I can't tell you how many times I've met with aging couples in my office who tell me they want to build a new home with a focus on main-level living, because their current home, which they thought they would old and gray in, failed to anticipate mobility issues. It's easy to forget that a home designed for a couple in their late 50's who intend to live there for their final days should be designed for an 80 year-old couple, for someday, that is exactly what they will be.

My suggestion to builders is to not only anticipate future accessibility needs, but also simply build in features that have minimal cost. For example, all of the homes I build now have a "no-step garage" standard. If the simplest level of accessibility is allowing easy wheelchair access, at the very least we should ask ourselves, “Is building a three foot wide door with no threshold detrimental to the able-bodied?” If the answer is “No” and it isn't cost prohibitive, why wouldn't we look upon this as low-hanging fruit, and design accordingly?

Of course, not everything can simply be baked into the cost of a home, so you might consider looking at a tiered approach for some options. While a home we're designing today might not warrant a $30,000 elevator, we could add a $2,000 elevator shaft, and frame it for a closet or pantry today. This offers a good use of money now, and flexibility for down the road.

I recently rebuilt a home for a family who lost their home in a forest fire. Today, the wife uses a wheelchair, but didn't when they first bought the original house 30 years ago.  In the design process for her new home, we made several improvements to the layout to accommodate her needs, including: an oversized garage bay for her wheelchair van, a driveway that goes all the way up to the front door with no steps to get inside, an oversized bathroom with the ability to accommodate a wheelchair right in the shower, and more. All of these things will allow her to enjoy the home for decades to come, yet none of them will "hurt" the home's resale value should she choose to move away or sell the home. This home was built so that anyone, even those without special accessibility needs would want to live there.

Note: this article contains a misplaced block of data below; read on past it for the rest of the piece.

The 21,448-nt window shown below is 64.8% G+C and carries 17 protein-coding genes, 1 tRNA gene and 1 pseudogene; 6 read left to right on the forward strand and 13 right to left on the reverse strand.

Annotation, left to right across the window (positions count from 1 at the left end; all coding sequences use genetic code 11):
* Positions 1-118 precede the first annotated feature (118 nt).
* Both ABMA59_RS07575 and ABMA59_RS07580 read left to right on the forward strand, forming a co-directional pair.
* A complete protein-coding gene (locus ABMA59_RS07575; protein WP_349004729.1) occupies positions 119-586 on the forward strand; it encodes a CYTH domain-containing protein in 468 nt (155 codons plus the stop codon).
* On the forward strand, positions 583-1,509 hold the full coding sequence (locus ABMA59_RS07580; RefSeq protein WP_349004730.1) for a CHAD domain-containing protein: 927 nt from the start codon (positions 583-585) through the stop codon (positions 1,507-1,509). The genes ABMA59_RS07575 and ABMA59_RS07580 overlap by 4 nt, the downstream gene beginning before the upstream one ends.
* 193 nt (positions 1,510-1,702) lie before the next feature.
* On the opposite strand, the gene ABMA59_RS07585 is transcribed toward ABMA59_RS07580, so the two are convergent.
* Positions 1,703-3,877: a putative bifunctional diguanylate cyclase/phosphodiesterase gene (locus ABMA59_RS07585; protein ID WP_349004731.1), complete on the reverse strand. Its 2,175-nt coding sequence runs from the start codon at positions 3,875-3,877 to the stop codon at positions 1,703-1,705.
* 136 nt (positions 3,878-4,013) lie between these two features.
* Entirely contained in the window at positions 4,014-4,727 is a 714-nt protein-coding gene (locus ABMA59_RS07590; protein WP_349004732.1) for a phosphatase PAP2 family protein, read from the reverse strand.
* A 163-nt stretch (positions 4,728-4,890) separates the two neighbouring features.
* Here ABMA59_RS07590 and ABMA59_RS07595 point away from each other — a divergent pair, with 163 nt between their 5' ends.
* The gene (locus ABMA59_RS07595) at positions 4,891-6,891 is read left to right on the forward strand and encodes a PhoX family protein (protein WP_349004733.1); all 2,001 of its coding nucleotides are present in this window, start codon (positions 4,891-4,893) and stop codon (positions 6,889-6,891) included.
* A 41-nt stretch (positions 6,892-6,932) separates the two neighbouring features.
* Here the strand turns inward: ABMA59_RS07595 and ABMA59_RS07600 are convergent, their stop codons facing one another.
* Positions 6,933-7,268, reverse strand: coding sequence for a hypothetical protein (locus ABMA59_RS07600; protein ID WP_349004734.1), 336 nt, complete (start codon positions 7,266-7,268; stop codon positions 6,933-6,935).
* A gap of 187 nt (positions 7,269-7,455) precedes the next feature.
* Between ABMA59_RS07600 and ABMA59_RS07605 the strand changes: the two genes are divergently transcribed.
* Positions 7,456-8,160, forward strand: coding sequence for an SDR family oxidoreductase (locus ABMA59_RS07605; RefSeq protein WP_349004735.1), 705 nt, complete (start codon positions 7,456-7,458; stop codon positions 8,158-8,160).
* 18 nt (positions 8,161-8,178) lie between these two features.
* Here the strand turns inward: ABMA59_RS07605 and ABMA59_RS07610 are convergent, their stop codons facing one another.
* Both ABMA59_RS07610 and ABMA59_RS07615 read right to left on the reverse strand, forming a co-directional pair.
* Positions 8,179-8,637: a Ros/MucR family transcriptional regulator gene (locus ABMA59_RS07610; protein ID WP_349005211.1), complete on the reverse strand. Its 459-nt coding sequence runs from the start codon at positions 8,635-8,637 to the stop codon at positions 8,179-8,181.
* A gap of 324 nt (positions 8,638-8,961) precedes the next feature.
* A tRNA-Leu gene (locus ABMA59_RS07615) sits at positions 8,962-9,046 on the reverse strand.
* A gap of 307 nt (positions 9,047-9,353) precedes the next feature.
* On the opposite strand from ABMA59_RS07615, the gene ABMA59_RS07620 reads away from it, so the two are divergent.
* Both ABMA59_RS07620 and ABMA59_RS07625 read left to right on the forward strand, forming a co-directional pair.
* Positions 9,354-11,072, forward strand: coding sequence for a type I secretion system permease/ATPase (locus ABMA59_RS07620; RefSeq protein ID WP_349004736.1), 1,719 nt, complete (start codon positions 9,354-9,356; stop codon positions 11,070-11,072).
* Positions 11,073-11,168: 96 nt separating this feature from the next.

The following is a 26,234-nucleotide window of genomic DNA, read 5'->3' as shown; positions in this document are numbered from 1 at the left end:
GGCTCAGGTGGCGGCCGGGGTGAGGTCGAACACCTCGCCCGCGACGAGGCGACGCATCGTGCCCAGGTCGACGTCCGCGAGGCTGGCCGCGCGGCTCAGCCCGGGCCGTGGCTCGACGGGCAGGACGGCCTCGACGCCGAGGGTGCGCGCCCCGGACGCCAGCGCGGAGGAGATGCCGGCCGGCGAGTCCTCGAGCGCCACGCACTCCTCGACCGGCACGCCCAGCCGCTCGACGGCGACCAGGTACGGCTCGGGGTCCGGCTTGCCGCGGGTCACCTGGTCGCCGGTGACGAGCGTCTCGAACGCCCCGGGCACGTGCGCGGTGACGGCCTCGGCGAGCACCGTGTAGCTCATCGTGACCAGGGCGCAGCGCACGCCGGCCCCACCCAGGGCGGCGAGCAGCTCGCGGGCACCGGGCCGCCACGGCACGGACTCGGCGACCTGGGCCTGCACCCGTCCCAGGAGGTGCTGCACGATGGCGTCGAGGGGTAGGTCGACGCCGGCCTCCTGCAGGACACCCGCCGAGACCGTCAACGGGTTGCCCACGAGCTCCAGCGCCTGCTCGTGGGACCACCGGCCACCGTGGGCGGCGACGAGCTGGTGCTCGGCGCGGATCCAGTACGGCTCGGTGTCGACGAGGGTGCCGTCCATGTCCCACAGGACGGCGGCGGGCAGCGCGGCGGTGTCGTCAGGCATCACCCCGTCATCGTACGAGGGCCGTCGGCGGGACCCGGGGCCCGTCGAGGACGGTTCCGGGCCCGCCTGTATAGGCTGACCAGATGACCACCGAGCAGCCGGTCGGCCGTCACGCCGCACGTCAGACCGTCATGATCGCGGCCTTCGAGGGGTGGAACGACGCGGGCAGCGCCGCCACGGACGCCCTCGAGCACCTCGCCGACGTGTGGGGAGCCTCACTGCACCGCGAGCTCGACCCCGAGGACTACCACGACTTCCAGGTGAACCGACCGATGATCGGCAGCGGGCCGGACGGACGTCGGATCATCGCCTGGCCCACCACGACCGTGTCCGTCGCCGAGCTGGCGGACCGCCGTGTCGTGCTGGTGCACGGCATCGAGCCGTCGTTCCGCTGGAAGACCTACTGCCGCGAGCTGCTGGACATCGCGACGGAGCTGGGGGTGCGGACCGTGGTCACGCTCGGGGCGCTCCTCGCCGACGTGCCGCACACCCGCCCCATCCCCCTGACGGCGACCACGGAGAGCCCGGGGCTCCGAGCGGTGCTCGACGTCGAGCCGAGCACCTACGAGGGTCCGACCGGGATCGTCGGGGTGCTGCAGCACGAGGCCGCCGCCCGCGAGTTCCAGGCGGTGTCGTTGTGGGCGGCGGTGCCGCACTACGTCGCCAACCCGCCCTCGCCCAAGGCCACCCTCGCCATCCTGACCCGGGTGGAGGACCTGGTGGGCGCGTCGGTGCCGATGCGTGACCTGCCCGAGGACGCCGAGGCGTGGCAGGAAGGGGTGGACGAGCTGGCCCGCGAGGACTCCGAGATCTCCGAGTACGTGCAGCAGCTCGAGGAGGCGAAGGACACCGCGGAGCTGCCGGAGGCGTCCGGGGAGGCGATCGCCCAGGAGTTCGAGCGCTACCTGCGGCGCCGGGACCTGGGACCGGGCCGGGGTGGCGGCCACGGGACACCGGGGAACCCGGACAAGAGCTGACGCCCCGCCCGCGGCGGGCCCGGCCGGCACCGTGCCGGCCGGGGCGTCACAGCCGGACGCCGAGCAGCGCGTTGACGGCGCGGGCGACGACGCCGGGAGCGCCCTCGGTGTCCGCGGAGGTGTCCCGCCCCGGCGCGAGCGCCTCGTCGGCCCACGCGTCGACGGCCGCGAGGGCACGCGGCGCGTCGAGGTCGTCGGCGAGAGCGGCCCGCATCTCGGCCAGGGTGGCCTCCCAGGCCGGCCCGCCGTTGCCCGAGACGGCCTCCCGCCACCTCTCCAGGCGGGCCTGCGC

It could be argued that builders could save themselves a lot of headache if we designed homes for folks based on their precise needs at the exact moment we build for them. However, our lives are far from static, and what meets our needs today might not tomorrow. Consider this: any one of us, no matter how able-bodied today, could find ourselves with a disability tomorrow. It takes just one accident, or a single health crisis, and we could join that ever-expanding minority group of the disabled.

I've taken a quote from Maya Angelou as my new credo when designing and building homes for aging clients: we are "Hoping for the best, preparing for the worst, and unsurprised by anything in between.” From the outset of the design process, I tell folks that if I’m doing my job properly, I should be able to visit them in their new home one year later and ask “What would you do differently if we built this home today?” Ideally, they would have a very short answer.

Our friends at the ADA have this to say.  ”If we all can take a step back and realize what our future living arrangements might be like as seniors, we can be best prepared and focused on making our lives as accessible as possible for fun and fruitful golden years – especially in our homes,” said Rachael Stafford, Project Director of The Rocky Mountain ADA Center.

Andy Stauffer is president of Stauffer & Sons Construction based in Colorado Springs